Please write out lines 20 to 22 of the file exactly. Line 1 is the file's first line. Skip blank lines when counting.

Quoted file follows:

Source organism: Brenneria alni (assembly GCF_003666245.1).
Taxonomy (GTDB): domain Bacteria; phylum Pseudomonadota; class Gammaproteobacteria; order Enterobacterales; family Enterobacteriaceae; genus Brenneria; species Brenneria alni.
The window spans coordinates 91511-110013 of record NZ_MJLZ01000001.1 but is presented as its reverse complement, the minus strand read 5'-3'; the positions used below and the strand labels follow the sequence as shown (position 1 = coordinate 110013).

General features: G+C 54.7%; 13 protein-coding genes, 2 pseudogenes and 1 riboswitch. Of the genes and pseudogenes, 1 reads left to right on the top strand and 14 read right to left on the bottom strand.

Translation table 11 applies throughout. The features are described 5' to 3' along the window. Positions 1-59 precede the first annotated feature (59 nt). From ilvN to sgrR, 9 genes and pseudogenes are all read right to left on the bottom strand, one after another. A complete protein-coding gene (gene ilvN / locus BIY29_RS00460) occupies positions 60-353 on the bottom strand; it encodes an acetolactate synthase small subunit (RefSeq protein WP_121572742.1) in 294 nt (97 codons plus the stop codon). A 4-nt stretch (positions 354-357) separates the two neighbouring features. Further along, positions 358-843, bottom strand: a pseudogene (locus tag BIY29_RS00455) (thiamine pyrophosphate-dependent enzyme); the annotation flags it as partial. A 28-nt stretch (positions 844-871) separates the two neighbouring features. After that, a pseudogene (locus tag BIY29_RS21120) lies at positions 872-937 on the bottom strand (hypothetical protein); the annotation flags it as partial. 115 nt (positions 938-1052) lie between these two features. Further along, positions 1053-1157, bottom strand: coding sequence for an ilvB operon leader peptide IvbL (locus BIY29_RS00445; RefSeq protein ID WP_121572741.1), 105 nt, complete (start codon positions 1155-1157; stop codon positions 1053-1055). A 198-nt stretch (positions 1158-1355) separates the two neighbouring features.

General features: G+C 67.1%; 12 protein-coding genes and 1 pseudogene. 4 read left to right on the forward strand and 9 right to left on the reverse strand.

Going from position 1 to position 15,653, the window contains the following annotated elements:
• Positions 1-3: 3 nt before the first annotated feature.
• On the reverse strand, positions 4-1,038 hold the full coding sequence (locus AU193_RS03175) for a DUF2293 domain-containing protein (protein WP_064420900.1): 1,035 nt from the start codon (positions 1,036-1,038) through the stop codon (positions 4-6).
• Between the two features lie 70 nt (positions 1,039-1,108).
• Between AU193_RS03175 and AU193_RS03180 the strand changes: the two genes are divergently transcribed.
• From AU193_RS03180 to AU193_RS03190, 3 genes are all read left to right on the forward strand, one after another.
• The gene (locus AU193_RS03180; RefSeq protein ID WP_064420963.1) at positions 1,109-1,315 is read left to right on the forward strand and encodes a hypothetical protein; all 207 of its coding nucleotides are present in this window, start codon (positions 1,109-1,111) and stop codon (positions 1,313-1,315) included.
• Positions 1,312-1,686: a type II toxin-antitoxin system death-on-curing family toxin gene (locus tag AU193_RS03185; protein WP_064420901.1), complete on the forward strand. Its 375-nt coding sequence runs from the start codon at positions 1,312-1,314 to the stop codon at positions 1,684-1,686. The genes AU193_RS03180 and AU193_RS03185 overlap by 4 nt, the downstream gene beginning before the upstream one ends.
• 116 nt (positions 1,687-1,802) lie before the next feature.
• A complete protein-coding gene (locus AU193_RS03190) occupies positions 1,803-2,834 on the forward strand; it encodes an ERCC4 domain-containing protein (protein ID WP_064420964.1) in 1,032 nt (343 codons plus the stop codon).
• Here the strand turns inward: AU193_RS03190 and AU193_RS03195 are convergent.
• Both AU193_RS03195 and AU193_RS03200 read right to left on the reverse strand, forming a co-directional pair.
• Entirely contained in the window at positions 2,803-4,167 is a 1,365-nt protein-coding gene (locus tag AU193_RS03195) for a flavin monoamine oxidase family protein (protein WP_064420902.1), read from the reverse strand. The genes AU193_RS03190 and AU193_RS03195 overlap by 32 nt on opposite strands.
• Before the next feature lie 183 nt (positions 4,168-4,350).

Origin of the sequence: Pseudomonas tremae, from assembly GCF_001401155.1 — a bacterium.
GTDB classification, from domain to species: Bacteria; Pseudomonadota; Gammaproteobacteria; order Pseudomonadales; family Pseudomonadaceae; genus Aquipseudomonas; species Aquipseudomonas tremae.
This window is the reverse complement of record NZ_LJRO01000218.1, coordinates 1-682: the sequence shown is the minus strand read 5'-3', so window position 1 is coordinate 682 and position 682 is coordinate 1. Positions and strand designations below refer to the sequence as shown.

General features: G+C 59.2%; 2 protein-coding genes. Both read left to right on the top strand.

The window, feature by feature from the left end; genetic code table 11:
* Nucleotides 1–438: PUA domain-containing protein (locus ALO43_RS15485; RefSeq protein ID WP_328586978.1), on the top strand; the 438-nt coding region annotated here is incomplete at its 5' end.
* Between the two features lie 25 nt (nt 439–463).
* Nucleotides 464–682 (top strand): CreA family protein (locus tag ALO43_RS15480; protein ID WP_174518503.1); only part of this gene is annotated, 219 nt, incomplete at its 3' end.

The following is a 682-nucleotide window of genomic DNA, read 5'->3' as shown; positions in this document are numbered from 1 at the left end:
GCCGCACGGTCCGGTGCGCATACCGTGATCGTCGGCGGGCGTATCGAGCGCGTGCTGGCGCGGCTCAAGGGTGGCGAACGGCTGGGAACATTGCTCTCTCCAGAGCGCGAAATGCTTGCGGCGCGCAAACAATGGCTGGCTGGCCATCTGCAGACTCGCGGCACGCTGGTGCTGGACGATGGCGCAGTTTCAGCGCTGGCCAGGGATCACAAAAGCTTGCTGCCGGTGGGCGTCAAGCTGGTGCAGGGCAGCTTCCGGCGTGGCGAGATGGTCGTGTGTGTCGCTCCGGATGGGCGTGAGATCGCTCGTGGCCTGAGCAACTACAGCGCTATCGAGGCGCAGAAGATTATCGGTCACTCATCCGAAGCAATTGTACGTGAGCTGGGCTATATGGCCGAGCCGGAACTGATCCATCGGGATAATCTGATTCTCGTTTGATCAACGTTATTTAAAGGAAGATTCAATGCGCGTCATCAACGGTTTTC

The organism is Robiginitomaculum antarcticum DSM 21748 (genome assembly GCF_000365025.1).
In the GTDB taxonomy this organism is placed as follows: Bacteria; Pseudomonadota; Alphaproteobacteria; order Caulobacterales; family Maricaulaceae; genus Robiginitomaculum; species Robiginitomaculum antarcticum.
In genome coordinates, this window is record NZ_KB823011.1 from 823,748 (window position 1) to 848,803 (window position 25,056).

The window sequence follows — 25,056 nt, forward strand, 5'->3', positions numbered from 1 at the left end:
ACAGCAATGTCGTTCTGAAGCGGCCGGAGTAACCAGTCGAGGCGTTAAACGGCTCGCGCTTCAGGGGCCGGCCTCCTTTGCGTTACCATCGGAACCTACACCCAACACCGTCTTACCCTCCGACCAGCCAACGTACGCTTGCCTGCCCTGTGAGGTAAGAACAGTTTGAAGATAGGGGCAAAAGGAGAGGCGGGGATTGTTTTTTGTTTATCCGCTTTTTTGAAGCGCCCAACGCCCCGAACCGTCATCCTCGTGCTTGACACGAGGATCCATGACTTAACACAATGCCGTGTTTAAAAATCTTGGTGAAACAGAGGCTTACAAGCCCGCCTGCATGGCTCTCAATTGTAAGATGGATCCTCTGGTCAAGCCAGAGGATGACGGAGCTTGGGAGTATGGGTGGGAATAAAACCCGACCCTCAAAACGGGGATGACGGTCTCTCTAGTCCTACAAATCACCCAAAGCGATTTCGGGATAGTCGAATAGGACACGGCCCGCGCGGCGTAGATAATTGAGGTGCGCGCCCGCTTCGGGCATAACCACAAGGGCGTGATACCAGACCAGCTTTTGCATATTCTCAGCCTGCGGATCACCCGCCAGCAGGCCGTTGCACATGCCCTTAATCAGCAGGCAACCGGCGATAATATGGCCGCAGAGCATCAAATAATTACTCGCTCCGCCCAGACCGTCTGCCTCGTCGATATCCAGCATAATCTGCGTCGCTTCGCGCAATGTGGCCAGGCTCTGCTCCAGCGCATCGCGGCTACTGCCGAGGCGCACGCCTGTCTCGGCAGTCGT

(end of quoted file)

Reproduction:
• Before the next feature lie 183 nt (positions 4,168-4,350).

Origin of the sequence: Pseudomonas tremae, from assembly GCF_001401155.1 — a bacterium.
GTDB classification, from domain to species: Bacteria; Pseudomonadota; Gammaproteobacteria; order Pseudomonadales; family Pseudomonadaceae; genus Aquipseudomonas; species Aquipseudomonas tremae.